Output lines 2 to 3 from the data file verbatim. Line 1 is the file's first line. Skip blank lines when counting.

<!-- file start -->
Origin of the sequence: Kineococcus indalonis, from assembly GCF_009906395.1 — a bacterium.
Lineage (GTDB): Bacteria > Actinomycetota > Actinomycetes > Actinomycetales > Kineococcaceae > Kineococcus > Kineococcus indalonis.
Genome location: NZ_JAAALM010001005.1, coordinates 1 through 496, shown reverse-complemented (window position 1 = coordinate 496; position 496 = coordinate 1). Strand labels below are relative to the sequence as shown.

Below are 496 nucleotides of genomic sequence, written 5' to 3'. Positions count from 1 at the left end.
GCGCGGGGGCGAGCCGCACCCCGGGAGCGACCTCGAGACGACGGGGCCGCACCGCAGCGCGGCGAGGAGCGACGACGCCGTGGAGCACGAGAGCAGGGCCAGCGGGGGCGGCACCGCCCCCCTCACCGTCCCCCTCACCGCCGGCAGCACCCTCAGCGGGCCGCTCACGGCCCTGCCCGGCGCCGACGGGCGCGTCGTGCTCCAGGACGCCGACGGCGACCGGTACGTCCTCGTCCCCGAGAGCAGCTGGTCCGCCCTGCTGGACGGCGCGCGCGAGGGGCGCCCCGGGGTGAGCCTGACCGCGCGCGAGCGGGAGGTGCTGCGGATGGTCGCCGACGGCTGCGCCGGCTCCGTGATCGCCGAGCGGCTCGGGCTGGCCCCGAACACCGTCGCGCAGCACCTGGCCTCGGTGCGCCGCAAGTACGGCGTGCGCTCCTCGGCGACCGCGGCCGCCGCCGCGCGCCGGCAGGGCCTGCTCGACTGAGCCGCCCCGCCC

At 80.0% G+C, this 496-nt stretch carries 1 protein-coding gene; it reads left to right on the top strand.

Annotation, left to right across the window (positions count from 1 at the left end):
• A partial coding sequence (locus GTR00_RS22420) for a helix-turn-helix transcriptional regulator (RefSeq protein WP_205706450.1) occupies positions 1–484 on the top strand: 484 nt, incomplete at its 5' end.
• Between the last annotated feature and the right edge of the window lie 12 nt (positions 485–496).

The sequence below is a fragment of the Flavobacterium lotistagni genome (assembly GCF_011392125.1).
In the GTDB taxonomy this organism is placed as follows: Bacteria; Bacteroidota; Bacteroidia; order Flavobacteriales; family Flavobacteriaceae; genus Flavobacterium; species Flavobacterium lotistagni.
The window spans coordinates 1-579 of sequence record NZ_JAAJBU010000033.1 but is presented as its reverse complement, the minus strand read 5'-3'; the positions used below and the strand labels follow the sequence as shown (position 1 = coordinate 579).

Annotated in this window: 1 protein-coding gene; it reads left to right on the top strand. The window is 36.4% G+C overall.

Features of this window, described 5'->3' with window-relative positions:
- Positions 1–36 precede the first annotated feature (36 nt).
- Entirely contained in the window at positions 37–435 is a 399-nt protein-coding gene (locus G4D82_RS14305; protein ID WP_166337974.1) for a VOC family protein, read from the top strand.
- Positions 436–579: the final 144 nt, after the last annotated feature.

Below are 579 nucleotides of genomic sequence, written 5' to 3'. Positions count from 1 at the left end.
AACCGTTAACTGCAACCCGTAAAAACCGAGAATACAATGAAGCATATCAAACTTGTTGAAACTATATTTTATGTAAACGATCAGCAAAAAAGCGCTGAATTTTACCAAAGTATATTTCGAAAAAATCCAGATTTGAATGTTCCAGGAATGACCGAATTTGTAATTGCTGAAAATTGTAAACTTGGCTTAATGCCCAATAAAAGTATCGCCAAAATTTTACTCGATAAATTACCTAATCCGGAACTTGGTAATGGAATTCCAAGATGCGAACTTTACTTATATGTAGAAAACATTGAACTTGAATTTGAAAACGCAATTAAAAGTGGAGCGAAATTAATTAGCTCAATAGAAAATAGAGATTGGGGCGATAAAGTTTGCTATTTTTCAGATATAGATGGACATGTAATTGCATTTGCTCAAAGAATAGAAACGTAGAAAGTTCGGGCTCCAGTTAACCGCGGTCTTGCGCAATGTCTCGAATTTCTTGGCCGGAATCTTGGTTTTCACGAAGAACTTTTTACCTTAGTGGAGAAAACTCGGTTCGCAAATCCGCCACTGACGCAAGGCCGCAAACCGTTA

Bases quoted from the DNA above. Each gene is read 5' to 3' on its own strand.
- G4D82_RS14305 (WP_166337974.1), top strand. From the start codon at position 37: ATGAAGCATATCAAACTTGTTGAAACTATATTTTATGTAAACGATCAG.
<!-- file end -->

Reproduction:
Lineage (GTDB): Bacteria > Actinomycetota > Actinomycetes > Actinomycetales > Kineococcaceae > Kineococcus > Kineococcus indalonis.
Genome location: NZ_JAAALM010001005.1, coordinates 1 through 496, shown reverse-complemented (window position 1 = coordinate 496; position 496 = coordinate 1). Strand labels below are relative to the sequence as shown.